Low Income Housing at Pike Place Market

On June 7, 1977, the Public Safety and Judiciary Committee discussed the possibilities of using Stewart House, near the Pike Place Market, for low income housing. The building was approached from safety and preservation perspectives. Neighbor and owner of Sur la Table, Shirley Collins, spoke about the individuals who lived in the building before it was closed temporarily.

Shirley Collins: I would just like to tell the Council...

Councilmember Randy Revelle: Would you please identify yourself?

Shirley Collins: Oh, I'm sorry. My name is Shirley Collins and I have a retail store at the Market located to the west side just past the current little three-foot thing to the Stewart House and I've been there for five years. And those people have been my neighbors and I thought you might want to know who the kinds of people that live there. Because in Harriet's presentation she did address, did raise the question that well, you know, we have to decide how much, you know, how much longer that kind of use will be important to the City and so forth.

The people that live there are for the most part retired. They are loggers and so forth that didn't have a place to live as a permanent home. Usually they were single...and didn't have cars or possessions and so they moved into these little tiny places to live. And they were happy there at the Market because they didn't have a car and they could shop and cook on their little gas burner and they had their own little community there. They are very nice people for the most part, at least the ones I knew. And I miss them all.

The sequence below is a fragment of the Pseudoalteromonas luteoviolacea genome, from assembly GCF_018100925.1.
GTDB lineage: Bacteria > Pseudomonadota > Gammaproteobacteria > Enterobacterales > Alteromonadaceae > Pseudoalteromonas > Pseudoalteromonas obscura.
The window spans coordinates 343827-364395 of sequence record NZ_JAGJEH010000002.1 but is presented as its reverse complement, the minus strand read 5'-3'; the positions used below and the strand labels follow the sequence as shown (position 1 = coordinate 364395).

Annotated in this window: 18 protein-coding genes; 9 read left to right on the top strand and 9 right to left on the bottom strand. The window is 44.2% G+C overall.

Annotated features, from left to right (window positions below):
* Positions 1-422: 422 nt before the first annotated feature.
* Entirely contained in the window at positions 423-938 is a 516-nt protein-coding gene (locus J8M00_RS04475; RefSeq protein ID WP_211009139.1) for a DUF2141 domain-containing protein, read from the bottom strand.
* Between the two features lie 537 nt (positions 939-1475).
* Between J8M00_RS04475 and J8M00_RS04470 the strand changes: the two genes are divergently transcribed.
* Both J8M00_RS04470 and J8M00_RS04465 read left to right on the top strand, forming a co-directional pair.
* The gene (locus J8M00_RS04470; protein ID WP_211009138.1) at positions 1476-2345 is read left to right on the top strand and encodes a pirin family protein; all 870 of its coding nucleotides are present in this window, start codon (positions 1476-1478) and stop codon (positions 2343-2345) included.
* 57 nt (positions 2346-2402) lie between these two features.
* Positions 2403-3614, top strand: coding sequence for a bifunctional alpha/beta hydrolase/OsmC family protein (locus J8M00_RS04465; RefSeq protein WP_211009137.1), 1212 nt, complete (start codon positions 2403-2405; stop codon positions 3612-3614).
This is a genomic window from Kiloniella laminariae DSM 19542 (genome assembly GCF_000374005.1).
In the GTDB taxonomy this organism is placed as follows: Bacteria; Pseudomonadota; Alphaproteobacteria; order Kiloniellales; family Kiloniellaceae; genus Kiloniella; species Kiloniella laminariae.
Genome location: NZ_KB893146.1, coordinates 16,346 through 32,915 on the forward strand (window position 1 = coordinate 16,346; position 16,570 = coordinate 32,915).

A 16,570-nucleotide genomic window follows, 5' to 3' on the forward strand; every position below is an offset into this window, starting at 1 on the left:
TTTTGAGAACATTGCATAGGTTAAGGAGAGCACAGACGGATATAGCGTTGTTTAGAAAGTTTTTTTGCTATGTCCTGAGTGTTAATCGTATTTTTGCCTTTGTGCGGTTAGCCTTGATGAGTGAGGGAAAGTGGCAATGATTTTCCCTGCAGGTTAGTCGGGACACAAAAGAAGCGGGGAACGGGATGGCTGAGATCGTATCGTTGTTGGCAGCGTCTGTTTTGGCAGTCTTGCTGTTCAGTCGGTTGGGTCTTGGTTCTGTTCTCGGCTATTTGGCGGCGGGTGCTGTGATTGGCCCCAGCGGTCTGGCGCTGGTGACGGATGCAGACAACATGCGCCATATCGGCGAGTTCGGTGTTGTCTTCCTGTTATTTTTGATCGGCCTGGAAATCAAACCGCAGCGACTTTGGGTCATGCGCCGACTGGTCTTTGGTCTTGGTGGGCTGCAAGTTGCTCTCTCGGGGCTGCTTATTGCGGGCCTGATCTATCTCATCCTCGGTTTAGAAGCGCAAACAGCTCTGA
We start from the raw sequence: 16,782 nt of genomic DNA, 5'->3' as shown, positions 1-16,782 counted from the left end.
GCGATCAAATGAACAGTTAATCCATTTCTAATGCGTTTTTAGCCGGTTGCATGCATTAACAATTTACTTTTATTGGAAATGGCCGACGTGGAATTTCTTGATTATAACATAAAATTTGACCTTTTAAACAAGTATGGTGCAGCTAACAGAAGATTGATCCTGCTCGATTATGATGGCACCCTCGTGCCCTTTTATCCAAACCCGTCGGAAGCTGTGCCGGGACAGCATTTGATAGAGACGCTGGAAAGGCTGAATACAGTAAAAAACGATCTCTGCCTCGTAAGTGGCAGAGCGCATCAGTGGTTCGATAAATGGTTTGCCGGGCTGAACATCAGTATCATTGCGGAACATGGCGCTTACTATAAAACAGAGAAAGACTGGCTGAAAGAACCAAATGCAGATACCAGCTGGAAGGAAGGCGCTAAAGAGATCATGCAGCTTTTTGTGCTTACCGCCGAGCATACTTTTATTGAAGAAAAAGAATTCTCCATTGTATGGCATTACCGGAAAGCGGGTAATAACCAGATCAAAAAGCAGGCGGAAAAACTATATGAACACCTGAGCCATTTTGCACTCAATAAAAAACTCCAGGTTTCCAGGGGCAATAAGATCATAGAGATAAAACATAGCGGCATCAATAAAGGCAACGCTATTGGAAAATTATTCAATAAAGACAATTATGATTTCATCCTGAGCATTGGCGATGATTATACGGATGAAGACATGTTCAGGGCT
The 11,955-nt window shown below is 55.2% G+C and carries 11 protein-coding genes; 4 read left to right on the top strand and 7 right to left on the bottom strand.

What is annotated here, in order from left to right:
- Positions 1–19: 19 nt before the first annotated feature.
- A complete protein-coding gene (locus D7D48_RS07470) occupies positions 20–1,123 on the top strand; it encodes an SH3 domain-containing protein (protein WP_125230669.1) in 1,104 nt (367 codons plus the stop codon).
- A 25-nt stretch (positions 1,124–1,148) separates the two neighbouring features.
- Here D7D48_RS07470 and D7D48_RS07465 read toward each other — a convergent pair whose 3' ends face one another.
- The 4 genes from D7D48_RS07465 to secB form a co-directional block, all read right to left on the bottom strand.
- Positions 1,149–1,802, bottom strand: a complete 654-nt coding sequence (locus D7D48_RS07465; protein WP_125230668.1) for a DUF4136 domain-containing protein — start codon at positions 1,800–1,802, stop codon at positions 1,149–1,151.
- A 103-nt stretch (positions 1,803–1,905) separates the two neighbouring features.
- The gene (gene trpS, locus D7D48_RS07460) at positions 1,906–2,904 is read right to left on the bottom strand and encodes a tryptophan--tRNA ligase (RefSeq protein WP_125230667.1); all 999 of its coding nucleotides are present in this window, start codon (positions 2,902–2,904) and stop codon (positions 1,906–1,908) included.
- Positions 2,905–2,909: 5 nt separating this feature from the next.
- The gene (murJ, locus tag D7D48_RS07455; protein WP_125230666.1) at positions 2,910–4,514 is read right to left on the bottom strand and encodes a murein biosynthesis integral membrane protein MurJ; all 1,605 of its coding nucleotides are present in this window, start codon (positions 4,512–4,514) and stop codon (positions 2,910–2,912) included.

There's another kind of person that lives there, or did rather until last month when it was closed, and that was the longshoremen from down on the docks and they can walk to work, and it's low income. They could afford to live in that area and come and go. There's people that live off, who are merchant marines, who go around on ships so they're close.

And I think there's always going to be that kind of person around. I think it's very important and it's part of the Market. They support the farmers in the Market...there's a lot of different parts to the Market and this is a very integral part. There's a lot of things that just sort of attach themselves to the Market, but low income housing has always been a very big major part of the Market. And I just think it is very important to preserve that use. And I don't see how you can really replace that building with other housing and keep the rents low enough to provide this kind of housing for these people.

Those interested in more information can listen to the entire meeting; note, however, that the beginning of the meeting was not recorded.

Citation: Public Safety and Judiciary Committee meeting, June 7, 1977. Event ID 4085, Seattle City Council Legislative Department Audio Recordings. Other resources include: Comptroller File 284828 and boxes 96 and 162 of Record Series 1628-01, Department of Community Development Pike Place Market Records.